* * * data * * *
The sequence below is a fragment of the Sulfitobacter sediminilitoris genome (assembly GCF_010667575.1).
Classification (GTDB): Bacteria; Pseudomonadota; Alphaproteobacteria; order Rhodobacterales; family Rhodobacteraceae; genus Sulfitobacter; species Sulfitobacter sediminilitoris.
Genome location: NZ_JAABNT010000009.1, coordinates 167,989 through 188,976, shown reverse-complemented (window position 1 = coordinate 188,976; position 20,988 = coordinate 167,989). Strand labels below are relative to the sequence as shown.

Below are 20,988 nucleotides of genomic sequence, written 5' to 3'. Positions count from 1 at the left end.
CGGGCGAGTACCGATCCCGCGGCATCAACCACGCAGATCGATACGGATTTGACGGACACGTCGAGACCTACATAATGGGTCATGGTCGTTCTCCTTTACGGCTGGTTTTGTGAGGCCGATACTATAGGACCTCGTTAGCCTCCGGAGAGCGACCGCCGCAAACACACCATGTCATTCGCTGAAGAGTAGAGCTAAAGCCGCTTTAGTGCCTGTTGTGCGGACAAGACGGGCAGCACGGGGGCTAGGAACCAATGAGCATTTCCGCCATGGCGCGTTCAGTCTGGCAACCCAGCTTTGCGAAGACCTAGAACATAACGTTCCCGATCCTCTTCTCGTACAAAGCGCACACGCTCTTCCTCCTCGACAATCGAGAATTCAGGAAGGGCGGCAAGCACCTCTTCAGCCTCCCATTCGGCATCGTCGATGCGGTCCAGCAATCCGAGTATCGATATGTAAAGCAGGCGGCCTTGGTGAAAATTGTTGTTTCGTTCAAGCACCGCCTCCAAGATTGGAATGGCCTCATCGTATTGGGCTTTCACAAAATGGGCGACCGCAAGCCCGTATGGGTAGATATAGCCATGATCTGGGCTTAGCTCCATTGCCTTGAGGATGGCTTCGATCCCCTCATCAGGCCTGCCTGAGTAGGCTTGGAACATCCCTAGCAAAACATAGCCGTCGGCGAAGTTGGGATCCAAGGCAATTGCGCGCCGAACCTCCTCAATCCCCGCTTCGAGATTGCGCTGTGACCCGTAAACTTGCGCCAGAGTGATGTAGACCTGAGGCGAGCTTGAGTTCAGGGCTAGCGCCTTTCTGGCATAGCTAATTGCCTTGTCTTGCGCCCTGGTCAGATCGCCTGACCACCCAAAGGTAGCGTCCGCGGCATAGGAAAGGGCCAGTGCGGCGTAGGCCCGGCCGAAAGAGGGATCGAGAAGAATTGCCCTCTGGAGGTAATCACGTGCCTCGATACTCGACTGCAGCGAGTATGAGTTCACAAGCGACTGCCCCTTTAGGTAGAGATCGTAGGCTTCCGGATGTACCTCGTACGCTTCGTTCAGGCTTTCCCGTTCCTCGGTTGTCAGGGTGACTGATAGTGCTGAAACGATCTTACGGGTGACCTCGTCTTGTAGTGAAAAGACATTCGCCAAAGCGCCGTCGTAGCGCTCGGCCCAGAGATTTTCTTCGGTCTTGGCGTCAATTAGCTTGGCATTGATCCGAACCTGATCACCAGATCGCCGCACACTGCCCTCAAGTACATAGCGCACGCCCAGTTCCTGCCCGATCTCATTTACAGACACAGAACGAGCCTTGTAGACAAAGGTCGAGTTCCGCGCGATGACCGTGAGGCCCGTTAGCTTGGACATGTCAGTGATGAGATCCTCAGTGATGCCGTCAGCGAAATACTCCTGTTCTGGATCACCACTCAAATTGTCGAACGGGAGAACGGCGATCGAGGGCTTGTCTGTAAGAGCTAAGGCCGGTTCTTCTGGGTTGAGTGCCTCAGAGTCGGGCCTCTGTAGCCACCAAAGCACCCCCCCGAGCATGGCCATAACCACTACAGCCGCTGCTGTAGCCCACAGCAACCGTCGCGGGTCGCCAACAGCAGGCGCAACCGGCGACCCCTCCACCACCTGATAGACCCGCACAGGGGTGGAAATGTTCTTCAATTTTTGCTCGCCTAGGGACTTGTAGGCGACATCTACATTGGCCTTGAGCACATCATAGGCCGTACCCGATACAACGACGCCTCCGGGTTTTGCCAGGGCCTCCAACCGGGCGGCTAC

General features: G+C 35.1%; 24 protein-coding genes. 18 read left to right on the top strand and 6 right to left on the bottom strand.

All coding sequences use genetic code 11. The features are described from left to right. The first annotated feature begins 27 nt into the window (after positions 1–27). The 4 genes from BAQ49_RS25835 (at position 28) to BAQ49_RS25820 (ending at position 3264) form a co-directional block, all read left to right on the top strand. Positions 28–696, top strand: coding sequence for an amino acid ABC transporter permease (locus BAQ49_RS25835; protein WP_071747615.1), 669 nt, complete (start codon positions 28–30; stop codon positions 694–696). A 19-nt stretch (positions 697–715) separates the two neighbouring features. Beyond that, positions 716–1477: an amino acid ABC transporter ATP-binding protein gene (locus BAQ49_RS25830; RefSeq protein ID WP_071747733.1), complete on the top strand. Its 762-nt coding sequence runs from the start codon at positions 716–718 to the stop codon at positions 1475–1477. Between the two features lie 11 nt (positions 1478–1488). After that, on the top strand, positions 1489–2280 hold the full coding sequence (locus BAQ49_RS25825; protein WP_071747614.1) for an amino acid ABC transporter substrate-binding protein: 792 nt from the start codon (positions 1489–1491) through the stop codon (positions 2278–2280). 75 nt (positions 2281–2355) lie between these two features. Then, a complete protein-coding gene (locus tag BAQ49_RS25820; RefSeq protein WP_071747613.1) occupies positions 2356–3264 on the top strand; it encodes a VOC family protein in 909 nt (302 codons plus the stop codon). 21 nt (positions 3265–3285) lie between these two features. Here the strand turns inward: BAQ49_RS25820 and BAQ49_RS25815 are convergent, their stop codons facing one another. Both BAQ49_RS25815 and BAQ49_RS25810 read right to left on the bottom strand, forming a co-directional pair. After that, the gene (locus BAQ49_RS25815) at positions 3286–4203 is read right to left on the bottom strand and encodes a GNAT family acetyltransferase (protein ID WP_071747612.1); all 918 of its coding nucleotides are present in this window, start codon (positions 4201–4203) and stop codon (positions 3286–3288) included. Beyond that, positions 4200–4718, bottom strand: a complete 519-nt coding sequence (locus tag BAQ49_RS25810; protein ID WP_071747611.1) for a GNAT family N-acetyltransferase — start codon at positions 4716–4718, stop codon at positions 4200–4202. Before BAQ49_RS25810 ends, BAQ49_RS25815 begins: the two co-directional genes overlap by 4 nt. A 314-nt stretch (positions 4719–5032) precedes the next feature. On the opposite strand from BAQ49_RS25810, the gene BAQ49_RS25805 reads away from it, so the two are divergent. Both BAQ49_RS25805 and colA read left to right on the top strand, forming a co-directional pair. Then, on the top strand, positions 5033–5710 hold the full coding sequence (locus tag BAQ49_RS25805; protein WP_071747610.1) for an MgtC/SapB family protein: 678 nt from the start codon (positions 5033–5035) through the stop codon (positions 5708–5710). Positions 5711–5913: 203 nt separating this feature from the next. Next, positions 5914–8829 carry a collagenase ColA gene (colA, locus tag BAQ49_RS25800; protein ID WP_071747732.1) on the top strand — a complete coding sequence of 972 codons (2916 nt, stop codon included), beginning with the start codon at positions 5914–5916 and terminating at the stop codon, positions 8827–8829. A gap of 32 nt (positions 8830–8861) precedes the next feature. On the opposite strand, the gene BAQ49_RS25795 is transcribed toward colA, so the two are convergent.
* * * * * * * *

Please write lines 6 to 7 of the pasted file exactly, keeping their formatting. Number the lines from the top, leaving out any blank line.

General features: G+C 35.1%; 24 protein-coding genes. 18 read left to right on the top strand and 6 right to left on the bottom strand.

All coding sequences use genetic code 11. The features are described from left to right. The first annotated feature begins 27 nt into the window (after positions 1–27). The 4 genes from BAQ49_RS25835 (at position 28) to BAQ49_RS25820 (ending at position 3264) form a co-directional block, all read left to right on the top strand. Positions 28–696, top strand: coding sequence for an amino acid ABC transporter permease (locus BAQ49_RS25835; protein WP_071747615.1), 669 nt, complete (start codon positions 28–30; stop codon positions 694–696). A 19-nt stretch (positions 697–715) separates the two neighbouring features. Beyond that, positions 716–1477: an amino acid ABC transporter ATP-binding protein gene (locus BAQ49_RS25830; RefSeq protein ID WP_071747733.1), complete on the top strand. Its 762-nt coding sequence runs from the start codon at positions 716–718 to the stop codon at positions 1475–1477. Between the two features lie 11 nt (positions 1478–1488). After that, on the top strand, positions 1489–2280 hold the full coding sequence (locus BAQ49_RS25825; protein WP_071747614.1) for an amino acid ABC transporter substrate-binding protein: 792 nt from the start codon (positions 1489–1491) through the stop codon (positions 2278–2280). 75 nt (positions 2281–2355) lie between these two features. Then, a complete protein-coding gene (locus tag BAQ49_RS25820; RefSeq protein WP_071747613.1) occupies positions 2356–3264 on the top strand; it encodes a VOC family protein in 909 nt (302 codons plus the stop codon). 21 nt (positions 3265–3285) lie between these two features. Here the strand turns inward: BAQ49_RS25820 and BAQ49_RS25815 are convergent, their stop codons facing one another. Both BAQ49_RS25815 and BAQ49_RS25810 read right to left on the bottom strand, forming a co-directional pair. After that, the gene (locus BAQ49_RS25815) at positions 3286–4203 is read right to left on the bottom strand and encodes a GNAT family acetyltransferase (protein ID WP_071747612.1); all 918 of its coding nucleotides are present in this window, start codon (positions 4201–4203) and stop codon (positions 3286–3288) included. Beyond that, positions 4200–4718, bottom strand: a complete 519-nt coding sequence (locus tag BAQ49_RS25810; protein ID WP_071747611.1) for a GNAT family N-acetyltransferase — start codon at positions 4716–4718, stop codon at positions 4200–4202. Before BAQ49_RS25810 ends, BAQ49_RS25815 begins: the two co-directional genes overlap by 4 nt. A 314-nt stretch (positions 4719–5032) precedes the next feature. On the opposite strand from BAQ49_RS25810, the gene BAQ49_RS25805 reads away from it, so the two are divergent. Both BAQ49_RS25805 and colA read left to right on the top strand, forming a co-directional pair. Then, on the top strand, positions 5033–5710 hold the full coding sequence (locus tag BAQ49_RS25805; protein WP_071747610.1) for an MgtC/SapB family protein: 678 nt from the start codon (positions 5033–5035) through the stop codon (positions 5708–5710). Positions 5711–5913: 203 nt separating this feature from the next. Next, positions 5914–8829 carry a collagenase ColA gene (colA, locus tag BAQ49_RS25800; protein ID WP_071747732.1) on the top strand — a complete coding sequence of 972 codons (2916 nt, stop codon included), beginning with the start codon at positions 5914–5916 and terminating at the stop codon, positions 8827–8829. A gap of 32 nt (positions 8830–8861) precedes the next feature. On the opposite strand, the gene BAQ49_RS25795 is transcribed toward colA, so the two are convergent.